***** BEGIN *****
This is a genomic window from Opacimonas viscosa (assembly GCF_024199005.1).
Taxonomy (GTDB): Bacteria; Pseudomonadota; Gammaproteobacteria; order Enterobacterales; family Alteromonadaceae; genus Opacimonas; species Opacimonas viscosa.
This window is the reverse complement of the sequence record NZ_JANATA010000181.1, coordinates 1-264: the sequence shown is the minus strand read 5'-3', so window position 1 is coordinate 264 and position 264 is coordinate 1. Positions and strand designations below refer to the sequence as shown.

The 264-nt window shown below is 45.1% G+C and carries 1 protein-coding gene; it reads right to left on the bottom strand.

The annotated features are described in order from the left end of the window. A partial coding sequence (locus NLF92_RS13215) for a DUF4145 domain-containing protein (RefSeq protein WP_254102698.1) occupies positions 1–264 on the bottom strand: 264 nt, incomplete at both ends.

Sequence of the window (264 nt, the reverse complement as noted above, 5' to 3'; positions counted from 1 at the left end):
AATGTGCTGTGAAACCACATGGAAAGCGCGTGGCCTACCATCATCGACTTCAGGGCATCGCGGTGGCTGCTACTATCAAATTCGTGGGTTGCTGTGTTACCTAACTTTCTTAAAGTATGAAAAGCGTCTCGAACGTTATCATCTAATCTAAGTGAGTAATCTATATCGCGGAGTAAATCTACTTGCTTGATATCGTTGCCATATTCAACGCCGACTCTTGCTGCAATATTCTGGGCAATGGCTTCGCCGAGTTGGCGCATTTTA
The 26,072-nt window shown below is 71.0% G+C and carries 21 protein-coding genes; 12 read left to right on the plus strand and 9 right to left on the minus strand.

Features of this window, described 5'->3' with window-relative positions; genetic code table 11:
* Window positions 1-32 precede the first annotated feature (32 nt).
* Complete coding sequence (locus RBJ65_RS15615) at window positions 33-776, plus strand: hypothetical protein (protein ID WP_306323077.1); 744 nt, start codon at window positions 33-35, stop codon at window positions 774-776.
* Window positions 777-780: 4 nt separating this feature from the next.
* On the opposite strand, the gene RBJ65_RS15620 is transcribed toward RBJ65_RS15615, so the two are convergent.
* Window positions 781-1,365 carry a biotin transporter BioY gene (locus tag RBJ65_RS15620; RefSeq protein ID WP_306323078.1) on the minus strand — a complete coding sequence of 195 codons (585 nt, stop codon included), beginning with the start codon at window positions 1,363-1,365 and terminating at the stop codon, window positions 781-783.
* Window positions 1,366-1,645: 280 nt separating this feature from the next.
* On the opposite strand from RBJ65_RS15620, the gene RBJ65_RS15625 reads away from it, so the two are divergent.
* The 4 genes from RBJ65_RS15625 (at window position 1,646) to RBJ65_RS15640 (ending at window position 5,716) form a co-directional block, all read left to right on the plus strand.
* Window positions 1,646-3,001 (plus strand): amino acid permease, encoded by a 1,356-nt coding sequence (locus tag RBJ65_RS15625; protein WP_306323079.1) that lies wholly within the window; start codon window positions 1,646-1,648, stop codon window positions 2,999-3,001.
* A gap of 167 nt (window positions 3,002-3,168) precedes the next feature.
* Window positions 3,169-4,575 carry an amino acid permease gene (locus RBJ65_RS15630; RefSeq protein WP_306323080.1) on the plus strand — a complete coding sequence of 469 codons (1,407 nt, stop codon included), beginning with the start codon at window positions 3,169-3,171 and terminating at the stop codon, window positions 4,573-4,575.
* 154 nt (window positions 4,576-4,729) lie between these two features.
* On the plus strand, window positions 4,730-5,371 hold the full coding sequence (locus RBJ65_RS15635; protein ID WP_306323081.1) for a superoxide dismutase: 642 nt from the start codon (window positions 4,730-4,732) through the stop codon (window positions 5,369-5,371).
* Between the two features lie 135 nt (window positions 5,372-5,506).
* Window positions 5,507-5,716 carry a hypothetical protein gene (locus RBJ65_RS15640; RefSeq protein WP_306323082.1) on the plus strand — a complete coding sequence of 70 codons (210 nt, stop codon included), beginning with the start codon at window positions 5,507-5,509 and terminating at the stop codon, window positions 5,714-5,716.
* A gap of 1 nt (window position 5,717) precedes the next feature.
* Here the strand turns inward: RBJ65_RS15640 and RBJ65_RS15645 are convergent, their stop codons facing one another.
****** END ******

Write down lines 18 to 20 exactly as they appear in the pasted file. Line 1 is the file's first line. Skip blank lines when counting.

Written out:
* Window positions 1,646-3,001 (plus strand): amino acid permease, encoded by a 1,356-nt coding sequence (locus tag RBJ65_RS15625; protein WP_306323079.1) that lies wholly within the window; start codon window positions 1,646-1,648, stop codon window positions 2,999-3,001.
* A gap of 167 nt (window positions 3,002-3,168) precedes the next feature.
* Window positions 3,169-4,575 carry an amino acid permease gene (locus RBJ65_RS15630; RefSeq protein WP_306323080.1) on the plus strand — a complete coding sequence of 469 codons (1,407 nt, stop codon included), beginning with the start codon at window positions 3,169-3,171 and terminating at the stop codon, window positions 4,573-4,575.